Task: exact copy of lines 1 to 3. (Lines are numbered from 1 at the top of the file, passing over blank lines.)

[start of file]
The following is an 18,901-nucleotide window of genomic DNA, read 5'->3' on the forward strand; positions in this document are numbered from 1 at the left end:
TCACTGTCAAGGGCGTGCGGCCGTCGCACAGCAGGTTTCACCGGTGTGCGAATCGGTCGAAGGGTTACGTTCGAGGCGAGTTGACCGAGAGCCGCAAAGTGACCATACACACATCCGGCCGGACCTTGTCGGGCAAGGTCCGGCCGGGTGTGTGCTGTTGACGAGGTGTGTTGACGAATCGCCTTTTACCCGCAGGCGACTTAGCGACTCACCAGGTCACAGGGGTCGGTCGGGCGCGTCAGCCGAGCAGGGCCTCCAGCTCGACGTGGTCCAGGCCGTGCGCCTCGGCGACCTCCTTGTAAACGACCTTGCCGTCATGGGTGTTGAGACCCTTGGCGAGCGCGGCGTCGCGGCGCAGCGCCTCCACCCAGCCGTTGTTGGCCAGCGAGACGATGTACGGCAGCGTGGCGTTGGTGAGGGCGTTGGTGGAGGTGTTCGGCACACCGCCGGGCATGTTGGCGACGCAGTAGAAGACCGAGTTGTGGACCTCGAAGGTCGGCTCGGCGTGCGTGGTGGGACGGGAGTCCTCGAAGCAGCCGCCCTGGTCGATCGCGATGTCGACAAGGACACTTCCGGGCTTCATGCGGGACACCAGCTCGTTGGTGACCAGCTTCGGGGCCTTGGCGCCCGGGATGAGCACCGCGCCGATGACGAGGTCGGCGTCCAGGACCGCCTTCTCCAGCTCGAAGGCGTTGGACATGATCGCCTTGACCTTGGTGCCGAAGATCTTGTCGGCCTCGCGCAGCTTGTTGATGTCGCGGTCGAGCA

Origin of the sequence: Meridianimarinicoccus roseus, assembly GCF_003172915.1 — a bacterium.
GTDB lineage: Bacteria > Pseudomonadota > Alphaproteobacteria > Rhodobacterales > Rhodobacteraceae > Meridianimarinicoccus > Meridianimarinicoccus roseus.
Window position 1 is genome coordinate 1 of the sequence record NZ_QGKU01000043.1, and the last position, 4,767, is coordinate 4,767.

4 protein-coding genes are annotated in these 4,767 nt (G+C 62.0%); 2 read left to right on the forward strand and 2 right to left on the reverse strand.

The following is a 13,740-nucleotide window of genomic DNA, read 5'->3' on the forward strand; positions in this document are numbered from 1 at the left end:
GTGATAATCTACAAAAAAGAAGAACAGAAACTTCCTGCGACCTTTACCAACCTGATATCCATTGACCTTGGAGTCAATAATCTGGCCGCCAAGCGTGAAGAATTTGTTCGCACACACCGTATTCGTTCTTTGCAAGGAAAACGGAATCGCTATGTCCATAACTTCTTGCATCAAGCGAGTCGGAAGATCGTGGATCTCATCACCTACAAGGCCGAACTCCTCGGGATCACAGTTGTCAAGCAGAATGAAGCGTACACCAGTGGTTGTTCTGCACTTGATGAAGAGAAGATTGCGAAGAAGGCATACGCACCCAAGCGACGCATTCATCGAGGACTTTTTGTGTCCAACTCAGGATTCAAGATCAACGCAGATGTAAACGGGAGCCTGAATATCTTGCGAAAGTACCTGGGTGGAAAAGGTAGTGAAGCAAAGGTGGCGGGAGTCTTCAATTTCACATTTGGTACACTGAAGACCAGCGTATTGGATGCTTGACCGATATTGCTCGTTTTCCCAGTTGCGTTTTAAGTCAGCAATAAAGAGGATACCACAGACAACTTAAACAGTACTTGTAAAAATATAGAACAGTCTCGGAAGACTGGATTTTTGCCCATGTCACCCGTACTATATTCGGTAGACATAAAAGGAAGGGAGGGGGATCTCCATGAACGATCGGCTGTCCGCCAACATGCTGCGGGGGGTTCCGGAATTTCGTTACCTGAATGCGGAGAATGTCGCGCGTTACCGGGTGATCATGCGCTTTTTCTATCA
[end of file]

The following is an 18,901-nucleotide window of genomic DNA, read 5'->3' on the forward strand; positions in this document are numbered from 1 at the left end:
TCACTGTCAAGGGCGTGCGGCCGTCGCACAGCAGGTTTCACCGGTGTGCGAATCGGTCGAAGGGTTACGTTCGAGGCGAGTTGACCGAGAGCCGCAAAGTGACCATACACACATCCGGCCGGACCTTGTCGGGCAAGGTCCGGCCGGGTGTGTGCTGTTGACGAGGTGTGTTGACGAATCGCCTTTTACCCGCAGGCGACTTAGCGACTCACCAGGTCACAGGGGTCGGTCGGGCGCGTCAGCCGAGCAGGGCCTCCAGCTCGACGTGGTCCAGGCCGTGCGCCTCGGCGACCTCCTTGTAAACGACCTTGCCGTCATGGGTGTTGAGACCCTTGGCGAGCGCGGCGTCGCGGCGCAGCGCCTCCACCCAGCCGTTGTTGGCCAGCGAGACGATGTACGGCAGCGTGGCGTTGGTGAGGGCGTTGGTGGAGGTGTTCGGCACACCGCCGGGCATGTTGGCGACGCAGTAGAAGACCGAGTTGTGGACCTCGAAGGTCGGCTCGGCGTGCGTGGTGGGACGGGAGTCCTCGAAGCAGCCGCCCTGGTCGATCGCGATGTCGACAAGGACACTTCCGGGCTTCATGCGGGACACCAGCTCGTTGGTGACCAGCTTCGGGGCCTTGGCGCCCGGGATGAGCACCGCGCCGATGACGAGGTCGGCGTCCAGGACCGCCTTCTCCAGCTCGAAGGCGTTGGACATGATCGCCTTGACCTTGGTGCCGAAGATCTTGTCGGCCTCGCGCAGCTTGTTGATGTCGCGGTCGAGCA

Origin of the sequence: Meridianimarinicoccus roseus, assembly GCF_003172915.1 — a bacterium.